On the darkest of my days, sometimes the only thing that keeps me going is the thought of a future where the pain wouldn’t be so sharp, where I might laugh again.

I make no apologies for looking to the future.

It is good to be in the moment. I don’t deny it. And when I am in the presence of my little grandson who  I adore, I make every effort to fully soak up all sensations and press them into the memory stores of my mind. Be in the moment.

We were given this great intellectual capability we have of not only experiencing our surroundings, but also of remembering the past and of anticipating a future. More than being in the moment, I think we should be living fully.


20 thoughts on “Being in the moment or living fully—are they the same?”

  1. I agree with you Christine — even if I’m looking to the past or anticipating the future, the important thing is living fully. I struggle with the mantra I often hear to “live in the moment,” but I also want to experience life fully which sometimes means appreciating the whole enchilada of who I am, where I’ve been, and soaking it all up. Nice post! (and so wonderful to read one mid week, too! 🙂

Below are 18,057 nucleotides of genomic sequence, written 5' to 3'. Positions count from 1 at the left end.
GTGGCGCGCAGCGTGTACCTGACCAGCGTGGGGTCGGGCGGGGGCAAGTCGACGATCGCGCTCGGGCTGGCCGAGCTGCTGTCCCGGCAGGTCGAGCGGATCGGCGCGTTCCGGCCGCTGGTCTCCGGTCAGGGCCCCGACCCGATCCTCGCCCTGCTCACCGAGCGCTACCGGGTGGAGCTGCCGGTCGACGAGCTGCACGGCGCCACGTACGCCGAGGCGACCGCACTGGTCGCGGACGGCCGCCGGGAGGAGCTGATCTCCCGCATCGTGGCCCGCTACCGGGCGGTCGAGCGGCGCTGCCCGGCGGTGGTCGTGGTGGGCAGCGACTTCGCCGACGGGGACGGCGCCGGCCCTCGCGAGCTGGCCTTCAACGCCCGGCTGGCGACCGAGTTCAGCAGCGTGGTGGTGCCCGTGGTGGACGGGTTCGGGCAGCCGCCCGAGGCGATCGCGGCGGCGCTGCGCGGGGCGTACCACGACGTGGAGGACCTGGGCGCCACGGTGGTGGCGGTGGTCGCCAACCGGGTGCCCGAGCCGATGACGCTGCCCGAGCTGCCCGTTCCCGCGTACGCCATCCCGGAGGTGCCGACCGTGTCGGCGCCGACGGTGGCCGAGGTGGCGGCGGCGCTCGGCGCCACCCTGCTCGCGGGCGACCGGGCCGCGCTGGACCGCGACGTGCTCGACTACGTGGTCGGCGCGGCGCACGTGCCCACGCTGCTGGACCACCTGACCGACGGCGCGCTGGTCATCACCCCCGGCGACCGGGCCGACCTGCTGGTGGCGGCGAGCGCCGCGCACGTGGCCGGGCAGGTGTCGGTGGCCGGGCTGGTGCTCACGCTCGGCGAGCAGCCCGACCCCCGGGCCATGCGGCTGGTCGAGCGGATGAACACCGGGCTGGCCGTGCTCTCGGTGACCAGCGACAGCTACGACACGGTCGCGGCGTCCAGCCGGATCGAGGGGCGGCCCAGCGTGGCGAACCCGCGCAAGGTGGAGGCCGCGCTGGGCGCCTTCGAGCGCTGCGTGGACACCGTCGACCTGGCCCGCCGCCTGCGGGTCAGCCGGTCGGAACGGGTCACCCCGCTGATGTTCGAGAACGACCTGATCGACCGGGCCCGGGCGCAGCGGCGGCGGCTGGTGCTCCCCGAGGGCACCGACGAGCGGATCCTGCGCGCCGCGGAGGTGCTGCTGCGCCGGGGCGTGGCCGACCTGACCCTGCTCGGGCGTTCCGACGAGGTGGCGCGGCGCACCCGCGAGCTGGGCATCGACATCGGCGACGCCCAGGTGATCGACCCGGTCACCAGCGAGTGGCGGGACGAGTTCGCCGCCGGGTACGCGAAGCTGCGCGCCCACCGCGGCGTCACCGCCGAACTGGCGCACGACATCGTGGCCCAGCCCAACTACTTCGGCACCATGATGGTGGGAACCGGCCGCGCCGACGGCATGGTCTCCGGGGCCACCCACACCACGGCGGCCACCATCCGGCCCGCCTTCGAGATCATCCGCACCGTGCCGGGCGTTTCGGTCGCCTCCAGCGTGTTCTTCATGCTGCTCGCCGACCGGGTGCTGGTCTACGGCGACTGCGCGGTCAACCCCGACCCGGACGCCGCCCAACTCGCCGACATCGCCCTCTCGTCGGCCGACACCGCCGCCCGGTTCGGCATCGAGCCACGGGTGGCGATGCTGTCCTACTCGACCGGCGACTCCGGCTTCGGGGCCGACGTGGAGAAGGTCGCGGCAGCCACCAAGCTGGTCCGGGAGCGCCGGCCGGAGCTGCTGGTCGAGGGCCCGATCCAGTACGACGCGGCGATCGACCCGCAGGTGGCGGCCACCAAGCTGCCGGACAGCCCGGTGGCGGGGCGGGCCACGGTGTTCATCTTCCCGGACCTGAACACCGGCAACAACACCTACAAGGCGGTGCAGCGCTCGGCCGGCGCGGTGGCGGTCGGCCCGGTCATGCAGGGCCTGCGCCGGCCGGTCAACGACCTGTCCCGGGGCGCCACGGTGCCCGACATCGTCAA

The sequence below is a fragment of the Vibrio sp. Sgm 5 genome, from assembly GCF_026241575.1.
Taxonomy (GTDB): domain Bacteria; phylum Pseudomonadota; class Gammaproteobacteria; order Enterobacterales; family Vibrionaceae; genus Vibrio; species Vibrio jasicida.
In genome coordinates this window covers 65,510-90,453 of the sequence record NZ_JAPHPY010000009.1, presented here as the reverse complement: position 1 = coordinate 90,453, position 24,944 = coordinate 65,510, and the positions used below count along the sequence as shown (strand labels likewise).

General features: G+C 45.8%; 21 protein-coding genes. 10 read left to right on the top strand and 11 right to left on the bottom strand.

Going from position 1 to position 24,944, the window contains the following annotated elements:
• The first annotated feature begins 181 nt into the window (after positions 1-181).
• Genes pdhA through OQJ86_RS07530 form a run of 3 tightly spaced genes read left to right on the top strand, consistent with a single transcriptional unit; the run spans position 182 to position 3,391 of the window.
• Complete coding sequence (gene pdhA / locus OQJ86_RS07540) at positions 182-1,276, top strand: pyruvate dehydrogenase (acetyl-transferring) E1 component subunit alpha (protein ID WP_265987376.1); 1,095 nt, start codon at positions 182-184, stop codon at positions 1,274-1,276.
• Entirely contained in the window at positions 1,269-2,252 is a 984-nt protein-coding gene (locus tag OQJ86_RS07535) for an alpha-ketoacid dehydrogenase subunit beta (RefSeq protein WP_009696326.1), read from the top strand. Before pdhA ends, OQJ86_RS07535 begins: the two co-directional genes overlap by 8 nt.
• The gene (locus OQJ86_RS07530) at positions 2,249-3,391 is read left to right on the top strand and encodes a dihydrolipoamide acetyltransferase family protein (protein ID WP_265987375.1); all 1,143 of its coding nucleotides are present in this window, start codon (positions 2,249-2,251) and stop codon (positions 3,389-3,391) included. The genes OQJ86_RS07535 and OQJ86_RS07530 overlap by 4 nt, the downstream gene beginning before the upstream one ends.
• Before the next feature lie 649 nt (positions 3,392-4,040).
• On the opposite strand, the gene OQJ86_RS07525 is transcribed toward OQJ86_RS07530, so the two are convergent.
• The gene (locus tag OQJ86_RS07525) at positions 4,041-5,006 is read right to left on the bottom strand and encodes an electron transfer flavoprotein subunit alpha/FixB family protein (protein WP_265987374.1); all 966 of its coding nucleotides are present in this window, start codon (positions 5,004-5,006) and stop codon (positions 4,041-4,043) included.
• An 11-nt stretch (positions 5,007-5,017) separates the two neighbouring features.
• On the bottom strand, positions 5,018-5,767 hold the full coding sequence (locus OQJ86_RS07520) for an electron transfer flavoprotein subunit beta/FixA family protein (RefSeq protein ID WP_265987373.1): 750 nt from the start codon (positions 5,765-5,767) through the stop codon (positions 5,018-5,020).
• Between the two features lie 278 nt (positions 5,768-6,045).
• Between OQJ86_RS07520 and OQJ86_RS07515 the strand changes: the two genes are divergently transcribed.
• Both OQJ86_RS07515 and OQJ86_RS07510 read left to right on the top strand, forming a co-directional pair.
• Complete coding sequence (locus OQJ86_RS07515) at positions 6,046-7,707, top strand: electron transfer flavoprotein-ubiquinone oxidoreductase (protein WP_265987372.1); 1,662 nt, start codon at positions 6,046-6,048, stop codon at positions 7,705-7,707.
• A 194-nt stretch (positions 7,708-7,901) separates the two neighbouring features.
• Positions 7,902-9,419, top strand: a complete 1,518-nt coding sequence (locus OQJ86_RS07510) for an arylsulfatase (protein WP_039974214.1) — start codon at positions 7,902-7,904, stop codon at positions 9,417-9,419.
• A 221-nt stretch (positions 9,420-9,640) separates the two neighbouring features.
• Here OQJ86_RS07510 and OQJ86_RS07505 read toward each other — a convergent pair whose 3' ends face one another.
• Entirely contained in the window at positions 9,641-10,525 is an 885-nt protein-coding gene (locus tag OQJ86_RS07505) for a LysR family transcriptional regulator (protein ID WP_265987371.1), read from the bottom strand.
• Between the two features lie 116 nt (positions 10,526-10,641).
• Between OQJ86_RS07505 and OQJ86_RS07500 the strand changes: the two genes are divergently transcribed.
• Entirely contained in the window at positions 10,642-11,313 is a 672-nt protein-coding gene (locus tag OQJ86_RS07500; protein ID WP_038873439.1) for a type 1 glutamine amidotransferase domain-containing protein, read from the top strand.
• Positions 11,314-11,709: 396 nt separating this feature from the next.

2. Living fully is living in the moment. However, we must use our past as a base from which we grow. Without those experiences to shape us and lead us, where would we be? It’s all in balance (an priorities or lack of)…we can acknowledge and learn from the past, plan somewhat for the future while living fully in the present. Memories can sustain us through difficult times. I don’t think anyone can actually live in the moment at all times…we’re human and we do drift in and out of the flow, again I think most of us are works in progress.

  3. Christine, thank you so much for putting in eloquent and beautiful words the struggle that I have with living in the moment. I like the concept, but it lacks something at the same time. Denying our past is denying who we are. Of course, I still need to learn to let go of the past to fully move forward. And, while I am trying to be open to all possibilities for the future, to me dreaming is about future possibilities. If I have no dreams, then I have no future. So I will live in the now, learn from the past, and dream of the future knowing that I am living fully. Thank you, thank you, thank you. 🙂